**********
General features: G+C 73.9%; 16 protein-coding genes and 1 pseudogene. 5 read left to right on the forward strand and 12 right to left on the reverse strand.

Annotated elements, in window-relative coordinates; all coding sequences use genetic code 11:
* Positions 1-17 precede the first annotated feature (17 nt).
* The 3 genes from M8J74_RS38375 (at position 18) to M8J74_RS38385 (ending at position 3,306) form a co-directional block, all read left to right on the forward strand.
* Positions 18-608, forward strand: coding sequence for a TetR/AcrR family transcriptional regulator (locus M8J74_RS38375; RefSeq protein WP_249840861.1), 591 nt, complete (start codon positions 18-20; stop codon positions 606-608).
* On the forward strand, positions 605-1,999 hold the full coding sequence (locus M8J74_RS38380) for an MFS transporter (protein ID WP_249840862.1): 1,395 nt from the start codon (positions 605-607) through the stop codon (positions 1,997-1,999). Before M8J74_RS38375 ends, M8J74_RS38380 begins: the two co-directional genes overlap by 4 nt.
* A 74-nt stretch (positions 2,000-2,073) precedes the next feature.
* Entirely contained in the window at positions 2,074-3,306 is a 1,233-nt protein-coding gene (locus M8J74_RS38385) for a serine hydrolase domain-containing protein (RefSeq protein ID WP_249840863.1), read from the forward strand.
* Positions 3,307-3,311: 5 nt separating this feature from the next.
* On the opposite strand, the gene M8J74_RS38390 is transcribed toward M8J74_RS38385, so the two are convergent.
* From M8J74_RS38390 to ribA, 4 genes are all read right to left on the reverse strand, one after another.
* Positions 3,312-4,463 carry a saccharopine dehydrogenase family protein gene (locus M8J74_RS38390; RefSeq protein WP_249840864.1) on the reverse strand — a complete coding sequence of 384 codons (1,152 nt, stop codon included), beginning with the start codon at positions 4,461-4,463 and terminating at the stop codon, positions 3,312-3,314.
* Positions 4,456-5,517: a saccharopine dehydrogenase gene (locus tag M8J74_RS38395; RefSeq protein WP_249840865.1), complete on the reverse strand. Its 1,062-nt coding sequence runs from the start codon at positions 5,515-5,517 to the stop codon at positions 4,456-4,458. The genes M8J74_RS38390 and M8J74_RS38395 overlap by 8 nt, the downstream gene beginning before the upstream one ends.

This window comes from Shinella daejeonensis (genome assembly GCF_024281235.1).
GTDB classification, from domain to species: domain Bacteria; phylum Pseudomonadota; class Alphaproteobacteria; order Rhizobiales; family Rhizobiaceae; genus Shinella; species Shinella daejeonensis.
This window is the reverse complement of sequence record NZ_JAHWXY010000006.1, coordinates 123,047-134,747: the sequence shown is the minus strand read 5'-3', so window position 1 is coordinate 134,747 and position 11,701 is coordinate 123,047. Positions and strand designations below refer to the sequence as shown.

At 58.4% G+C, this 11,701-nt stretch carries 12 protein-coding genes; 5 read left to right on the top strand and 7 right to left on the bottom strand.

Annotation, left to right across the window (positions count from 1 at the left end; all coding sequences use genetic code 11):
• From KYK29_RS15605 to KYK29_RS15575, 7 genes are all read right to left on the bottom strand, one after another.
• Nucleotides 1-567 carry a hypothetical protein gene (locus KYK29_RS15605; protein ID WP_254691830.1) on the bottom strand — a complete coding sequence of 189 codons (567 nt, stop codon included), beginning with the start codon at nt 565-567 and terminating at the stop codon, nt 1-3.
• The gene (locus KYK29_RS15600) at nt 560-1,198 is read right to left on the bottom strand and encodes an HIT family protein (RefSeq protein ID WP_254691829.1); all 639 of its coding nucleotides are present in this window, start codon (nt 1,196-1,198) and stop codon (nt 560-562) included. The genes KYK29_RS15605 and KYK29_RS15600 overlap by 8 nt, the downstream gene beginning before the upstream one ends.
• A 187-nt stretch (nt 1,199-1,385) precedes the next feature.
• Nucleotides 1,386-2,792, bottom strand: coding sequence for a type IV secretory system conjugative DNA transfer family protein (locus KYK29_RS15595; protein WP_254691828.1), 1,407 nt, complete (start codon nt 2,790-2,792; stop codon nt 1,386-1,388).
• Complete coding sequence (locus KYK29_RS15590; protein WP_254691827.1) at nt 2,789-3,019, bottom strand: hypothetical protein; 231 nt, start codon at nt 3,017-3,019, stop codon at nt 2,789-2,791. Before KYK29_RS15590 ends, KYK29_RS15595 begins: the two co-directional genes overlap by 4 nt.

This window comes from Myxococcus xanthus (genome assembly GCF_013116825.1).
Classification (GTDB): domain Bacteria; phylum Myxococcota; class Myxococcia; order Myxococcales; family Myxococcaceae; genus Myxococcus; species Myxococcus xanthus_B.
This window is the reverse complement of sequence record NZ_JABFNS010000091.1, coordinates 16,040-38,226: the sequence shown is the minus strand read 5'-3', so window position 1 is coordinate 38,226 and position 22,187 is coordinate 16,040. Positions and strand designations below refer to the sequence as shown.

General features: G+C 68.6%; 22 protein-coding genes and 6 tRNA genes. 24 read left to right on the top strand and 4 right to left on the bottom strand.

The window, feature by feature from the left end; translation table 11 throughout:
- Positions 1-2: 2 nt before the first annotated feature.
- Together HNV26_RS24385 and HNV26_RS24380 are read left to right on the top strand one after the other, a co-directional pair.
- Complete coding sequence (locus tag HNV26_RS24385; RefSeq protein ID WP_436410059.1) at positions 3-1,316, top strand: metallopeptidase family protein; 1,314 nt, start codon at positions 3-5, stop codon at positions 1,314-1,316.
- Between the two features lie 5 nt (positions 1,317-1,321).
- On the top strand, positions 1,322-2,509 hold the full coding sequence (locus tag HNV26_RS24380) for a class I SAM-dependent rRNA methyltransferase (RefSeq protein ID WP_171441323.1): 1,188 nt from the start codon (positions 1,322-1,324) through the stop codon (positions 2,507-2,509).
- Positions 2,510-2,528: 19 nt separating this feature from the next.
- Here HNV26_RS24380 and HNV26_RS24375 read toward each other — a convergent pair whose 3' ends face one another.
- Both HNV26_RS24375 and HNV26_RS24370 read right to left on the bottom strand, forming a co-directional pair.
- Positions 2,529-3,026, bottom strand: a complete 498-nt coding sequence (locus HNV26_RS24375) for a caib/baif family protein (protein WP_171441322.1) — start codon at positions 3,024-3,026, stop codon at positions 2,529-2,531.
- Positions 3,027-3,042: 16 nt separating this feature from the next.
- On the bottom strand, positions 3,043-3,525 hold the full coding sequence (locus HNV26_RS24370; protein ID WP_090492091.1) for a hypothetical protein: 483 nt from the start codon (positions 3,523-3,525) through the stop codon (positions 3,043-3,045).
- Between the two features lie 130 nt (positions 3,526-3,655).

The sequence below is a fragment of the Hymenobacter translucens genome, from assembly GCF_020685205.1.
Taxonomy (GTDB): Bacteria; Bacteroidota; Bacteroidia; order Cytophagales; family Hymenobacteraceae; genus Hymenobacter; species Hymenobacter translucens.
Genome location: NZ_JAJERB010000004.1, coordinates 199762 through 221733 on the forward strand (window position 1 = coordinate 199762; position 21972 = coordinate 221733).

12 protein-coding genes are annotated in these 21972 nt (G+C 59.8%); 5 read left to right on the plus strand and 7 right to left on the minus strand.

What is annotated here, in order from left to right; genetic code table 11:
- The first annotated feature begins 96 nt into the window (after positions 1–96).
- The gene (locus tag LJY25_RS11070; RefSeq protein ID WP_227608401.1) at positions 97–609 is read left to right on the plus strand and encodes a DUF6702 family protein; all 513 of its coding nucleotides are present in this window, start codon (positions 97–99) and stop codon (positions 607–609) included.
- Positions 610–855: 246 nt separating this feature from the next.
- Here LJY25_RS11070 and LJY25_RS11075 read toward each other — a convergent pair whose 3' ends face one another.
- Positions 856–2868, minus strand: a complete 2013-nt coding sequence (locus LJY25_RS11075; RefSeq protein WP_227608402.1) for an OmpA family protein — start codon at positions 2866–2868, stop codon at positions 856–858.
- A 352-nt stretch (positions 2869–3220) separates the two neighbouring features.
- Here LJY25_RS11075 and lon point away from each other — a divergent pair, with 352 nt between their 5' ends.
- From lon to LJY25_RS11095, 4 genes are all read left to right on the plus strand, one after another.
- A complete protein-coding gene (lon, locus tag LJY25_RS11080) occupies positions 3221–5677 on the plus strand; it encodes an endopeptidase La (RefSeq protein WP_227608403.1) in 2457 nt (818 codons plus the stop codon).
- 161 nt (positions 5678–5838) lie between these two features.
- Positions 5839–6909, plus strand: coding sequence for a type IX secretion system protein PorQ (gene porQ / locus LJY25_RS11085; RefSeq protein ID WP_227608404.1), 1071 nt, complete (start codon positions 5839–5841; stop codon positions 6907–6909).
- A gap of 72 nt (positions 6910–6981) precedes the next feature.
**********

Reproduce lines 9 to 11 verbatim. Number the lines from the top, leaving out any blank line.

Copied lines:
* Positions 3,307-3,311: 5 nt separating this feature from the next.
* On the opposite strand, the gene M8J74_RS38390 is transcribed toward M8J74_RS38385, so the two are convergent.
* From M8J74_RS38390 to ribA, 4 genes are all read right to left on the reverse strand, one after another.